Of special interest in this connection is the evidence afforded by Palestine and Egypt. The former country has ever been subject to periodic ethnic disturbances and changes. Its racial history has a remote beginning in the Pleistocene Age. Palaeolithic flints of Chellean and other primitive types have been found in large numbers, and a valuable collection of these is being preserved in a French museum at Jerusalem. In a northern cave fragments of rude pottery, belonging to an early period in the Late Stone Age, have been discovered in association with the bones of the woolly rhinoceros. To a later period belong the series of Gezer cave dwellings, which, according to Professor Macalister, the well-known Palestinian authority, "were occupied by a non-Semitic people of low stature, with thick skulls and showing evidence of the great muscular strength that is essential to savage life". These people are generally supposed to be representatives of the Mediterranean race, which Sergi has found to have been widely distributed throughout Syria and a part of Asia Minor. An interesting problem, however, is raised by the fact that, in one of the caves, there are evidences that the dead were cremated. This was not a Mediterranean custom, nor does it appear to have prevailed outside the Gezer area. If, however, it does not indicate that the kinsmen of the Ancient Egyptians came into contact with the remnants of an earlier people, it may be that the dead of a later people were burned there. The possibility that unidentified types may have contributed to the Semitic blend, however, remains. The Mediterraneans mingled in Northern Syria and Asia Minor with the broad-headed Armenoid peoples who are represented in Europe by the Alpine race. With them they ultimately formed the great Hittite confederacy. These Armenoids were moving southwards at the very dawn of Egyptian history, and nothing is known of their conquests and settlements. Their pioneers, who were probably traders, appear to have begun to enter the Delta region before the close of the Late Stone Age. The earliest outpourings of migrating Arabians may have been in progress about the same time. This early southward drift of Armenoids might account for the presence in southern Palestine, early in the Copper Age, of the tall race referred to in the Bible as the Rephaim or Anakim, "whose power was broken only by the Hebrew invaders". Joshua drove them out of Hebron, in the neighbourhood of which Abraham had purchased a burial cave from Ephron, the Hittite. Apparently a system of land laws prevailed in Palestine at this early period. It is of special interest for us to note that in Abraham's day and afterwards, the landed proprietors in the country of the Rephaim were identified with the aliens from Asia Minor—the tall variety in the Hittite confederacy.
Little doubt need remain that the Arabians during their sojourn in Palestine and Syria met with distinctive types, and if not with pure Armenoids, at any rate with peoples having Armenoid traits. The consequent multiplication of tribes, and the gradual pressure exercised by the constant stream of immigrants from Arabia and Asia Minor, must have kept this part of Western Asia in a constant state of unrest. Fresh migrations of the surplus stock were evidently propelled towards Egypt in one direction, and the valleys of the Tigris and Euphrates in another. The Semites of Akkad were probably the conquerors of the more highly civilized Sumerians, who must have previously occupied that area. It is possible that they owed their success to the possession of superior weapons. Professor Elliot Smith suggests in this connection that the Arabians had become familiar with the use of copper as a result of contact with the Egyptians in Sinai. There is no evidence, however, that the Sumerians were attacked before they had begun to make metal weapons. It is more probable that the invading nomads had superior military organization and considerable experience in waging war against detached tribal units. They may have also found some of the northern Sumerian city states at war with one another and taken advantage of their unpreparedness to resist a common enemy. The rough Dorians who overran Greece and the fierce Goths who shattered the power of Rome were similarly in a lower state of civilization than the peoples whom they subdued.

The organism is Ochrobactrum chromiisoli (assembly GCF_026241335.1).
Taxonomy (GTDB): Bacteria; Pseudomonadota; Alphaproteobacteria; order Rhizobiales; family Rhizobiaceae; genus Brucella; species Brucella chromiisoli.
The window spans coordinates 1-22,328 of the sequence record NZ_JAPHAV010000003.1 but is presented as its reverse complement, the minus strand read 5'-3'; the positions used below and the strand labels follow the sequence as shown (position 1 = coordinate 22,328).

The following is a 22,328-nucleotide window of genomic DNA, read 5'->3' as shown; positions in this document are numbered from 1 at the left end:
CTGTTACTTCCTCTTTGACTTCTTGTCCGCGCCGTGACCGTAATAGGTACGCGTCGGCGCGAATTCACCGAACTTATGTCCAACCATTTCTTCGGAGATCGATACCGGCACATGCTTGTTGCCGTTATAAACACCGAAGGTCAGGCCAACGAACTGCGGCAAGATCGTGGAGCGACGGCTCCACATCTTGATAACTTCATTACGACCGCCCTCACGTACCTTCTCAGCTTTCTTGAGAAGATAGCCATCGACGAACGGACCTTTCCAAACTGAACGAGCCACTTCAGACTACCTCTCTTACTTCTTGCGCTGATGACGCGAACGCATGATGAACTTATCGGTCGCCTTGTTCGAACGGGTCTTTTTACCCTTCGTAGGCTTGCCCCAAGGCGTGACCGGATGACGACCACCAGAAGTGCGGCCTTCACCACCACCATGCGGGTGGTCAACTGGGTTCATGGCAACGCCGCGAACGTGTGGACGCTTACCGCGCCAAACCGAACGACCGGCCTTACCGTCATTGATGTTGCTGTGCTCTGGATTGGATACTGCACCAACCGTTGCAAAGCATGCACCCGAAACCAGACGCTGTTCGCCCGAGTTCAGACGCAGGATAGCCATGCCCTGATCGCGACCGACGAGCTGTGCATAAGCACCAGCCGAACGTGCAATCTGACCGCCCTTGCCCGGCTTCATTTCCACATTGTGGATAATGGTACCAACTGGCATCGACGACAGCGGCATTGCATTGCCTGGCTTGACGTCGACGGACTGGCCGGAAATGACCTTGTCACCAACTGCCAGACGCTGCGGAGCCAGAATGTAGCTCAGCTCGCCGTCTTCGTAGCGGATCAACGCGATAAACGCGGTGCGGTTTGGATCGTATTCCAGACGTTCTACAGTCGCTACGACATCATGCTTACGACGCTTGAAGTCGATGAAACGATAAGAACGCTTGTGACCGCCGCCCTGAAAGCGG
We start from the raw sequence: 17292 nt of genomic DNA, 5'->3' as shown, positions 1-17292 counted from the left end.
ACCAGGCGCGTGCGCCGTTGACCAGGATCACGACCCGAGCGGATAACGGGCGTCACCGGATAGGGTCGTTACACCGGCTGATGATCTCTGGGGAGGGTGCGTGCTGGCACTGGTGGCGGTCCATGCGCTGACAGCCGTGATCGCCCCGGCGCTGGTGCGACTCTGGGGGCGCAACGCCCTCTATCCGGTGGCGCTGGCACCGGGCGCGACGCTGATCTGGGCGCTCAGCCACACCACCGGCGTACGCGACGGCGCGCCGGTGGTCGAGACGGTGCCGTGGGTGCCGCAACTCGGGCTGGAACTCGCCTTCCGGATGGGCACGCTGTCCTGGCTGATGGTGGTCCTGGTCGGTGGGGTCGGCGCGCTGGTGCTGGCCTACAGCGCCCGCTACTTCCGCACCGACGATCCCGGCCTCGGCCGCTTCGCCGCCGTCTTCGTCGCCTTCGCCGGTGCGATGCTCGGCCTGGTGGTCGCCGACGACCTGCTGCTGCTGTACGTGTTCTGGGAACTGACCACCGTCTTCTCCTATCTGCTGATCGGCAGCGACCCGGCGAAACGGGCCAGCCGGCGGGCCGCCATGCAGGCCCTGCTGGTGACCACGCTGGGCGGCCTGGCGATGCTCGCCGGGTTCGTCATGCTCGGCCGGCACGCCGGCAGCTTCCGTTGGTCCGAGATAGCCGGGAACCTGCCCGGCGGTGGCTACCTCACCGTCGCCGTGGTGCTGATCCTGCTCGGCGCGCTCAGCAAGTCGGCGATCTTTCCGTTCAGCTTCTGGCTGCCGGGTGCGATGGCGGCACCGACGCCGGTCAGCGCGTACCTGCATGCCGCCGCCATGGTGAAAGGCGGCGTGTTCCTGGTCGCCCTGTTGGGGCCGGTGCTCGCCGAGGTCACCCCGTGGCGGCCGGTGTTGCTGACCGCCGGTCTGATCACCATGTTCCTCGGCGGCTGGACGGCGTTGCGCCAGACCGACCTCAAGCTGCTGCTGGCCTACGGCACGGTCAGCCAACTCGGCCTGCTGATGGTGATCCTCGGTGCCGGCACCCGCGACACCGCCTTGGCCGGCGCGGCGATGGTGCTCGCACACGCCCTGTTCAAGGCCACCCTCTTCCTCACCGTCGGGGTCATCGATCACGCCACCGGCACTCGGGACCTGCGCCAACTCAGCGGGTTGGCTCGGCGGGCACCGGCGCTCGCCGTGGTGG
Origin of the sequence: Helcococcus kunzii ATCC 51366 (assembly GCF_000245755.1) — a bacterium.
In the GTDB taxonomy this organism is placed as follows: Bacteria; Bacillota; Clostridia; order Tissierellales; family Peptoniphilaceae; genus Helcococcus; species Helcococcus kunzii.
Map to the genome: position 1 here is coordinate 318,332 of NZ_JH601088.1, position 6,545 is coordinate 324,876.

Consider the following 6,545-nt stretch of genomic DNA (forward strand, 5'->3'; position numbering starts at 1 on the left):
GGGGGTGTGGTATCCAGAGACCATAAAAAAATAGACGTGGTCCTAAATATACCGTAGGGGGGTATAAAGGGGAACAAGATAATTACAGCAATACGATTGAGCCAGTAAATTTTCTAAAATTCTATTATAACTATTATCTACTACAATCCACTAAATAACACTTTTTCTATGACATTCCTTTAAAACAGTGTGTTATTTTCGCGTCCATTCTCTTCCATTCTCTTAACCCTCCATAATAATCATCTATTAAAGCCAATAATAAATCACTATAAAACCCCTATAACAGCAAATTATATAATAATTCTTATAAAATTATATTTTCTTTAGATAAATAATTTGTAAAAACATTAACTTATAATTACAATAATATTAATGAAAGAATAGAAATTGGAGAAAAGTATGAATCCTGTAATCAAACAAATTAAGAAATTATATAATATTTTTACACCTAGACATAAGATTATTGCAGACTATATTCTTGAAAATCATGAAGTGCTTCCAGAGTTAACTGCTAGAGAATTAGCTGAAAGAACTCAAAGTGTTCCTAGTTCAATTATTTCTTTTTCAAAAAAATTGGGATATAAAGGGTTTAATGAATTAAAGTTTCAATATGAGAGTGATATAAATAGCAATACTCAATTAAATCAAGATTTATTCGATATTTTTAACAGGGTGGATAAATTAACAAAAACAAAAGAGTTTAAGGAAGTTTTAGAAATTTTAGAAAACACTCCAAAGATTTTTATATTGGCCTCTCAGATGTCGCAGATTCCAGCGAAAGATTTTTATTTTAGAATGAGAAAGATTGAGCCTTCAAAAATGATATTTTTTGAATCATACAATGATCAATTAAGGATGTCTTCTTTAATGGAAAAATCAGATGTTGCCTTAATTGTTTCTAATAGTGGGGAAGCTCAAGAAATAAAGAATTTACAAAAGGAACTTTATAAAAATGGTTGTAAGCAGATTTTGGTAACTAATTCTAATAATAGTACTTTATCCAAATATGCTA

The Sumerians, however, ultimately achieved an intellectual conquest of their conquerors. Although the leaders of invasion may have formed military aristocracies in the cities which they occupied, it was necessary for the great majority of the nomads to engage their activities in new directions after settlement. The Semitic Akkadians, therefore, adopted Sumerian habits of life which were best suited for the needs of the country, and they consequently came under the spell of Sumerian modes of thought. This is shown by the fact that the native speech of ancient Sumer continued long after the dawn of history to be the language of Babylonian religion and culture, like Latin in Europe during the Middle Ages. For centuries the mingling peoples must have been bilingual, as are many of the inhabitants of Ireland, Wales, and the Scottish Highlands in the present age, but ultimately the language of the Semites became the prevailing speech in Sumer and Akkad. This change was the direct result of the conquests and the political supremacy achieved by the northern people. A considerable period elapsed, however, ere this consummation was reached and Ancient Babylonia became completely Semitized. No doubt its brilliant historical civilization owed much of its vigour and stability to the organizing genius of the Semites, but the basis on which it was established had been laid by the ingenious and imaginative Sumerians who first made the desert to blossom like the rose.